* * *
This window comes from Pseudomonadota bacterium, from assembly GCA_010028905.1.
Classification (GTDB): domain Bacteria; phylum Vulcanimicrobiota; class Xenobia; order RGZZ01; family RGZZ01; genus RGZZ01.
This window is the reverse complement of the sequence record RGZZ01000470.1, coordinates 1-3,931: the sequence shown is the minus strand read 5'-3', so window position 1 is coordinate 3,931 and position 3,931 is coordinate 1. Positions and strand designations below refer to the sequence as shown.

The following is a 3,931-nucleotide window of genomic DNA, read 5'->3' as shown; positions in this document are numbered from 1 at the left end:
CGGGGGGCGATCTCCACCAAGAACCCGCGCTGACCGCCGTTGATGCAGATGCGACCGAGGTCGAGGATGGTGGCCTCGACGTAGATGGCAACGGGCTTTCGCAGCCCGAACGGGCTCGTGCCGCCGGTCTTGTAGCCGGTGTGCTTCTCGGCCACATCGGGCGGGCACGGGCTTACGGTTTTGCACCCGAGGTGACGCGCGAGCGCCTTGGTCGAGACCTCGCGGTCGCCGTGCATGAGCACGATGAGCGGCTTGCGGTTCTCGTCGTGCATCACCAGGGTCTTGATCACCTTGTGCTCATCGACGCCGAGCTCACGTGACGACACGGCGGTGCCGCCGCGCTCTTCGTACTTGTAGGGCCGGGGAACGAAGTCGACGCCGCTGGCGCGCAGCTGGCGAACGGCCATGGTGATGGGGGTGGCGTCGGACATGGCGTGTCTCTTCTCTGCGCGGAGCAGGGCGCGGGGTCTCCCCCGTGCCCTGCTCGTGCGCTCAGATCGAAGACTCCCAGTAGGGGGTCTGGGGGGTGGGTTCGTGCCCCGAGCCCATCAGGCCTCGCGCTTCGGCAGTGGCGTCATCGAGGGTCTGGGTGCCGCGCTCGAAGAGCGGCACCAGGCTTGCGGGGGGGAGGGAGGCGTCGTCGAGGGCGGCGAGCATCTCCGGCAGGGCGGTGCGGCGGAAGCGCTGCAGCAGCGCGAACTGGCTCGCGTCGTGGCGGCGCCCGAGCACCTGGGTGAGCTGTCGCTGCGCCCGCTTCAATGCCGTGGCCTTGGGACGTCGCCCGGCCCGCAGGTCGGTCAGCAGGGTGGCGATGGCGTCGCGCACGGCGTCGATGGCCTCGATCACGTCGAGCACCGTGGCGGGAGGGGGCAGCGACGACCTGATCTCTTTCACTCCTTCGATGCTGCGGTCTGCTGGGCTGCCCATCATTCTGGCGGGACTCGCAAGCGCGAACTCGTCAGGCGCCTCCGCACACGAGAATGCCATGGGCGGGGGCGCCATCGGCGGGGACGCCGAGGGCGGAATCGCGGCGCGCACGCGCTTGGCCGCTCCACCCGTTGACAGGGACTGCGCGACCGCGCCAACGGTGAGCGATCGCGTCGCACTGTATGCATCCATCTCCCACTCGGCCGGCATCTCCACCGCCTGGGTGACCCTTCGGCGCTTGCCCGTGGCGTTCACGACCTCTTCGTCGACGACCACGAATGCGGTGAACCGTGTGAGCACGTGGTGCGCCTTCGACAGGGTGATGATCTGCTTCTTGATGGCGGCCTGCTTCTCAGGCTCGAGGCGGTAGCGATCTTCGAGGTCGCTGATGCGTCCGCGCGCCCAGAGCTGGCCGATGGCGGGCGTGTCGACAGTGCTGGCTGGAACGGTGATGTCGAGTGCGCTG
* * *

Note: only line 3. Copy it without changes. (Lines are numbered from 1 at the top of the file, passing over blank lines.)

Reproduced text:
This window is the reverse complement of the sequence record RGZZ01000470.1, coordinates 1-3,931: the sequence shown is the minus strand read 5'-3', so window position 1 is coordinate 3,931 and position 3,931 is coordinate 1. Positions and strand designations below refer to the sequence as shown.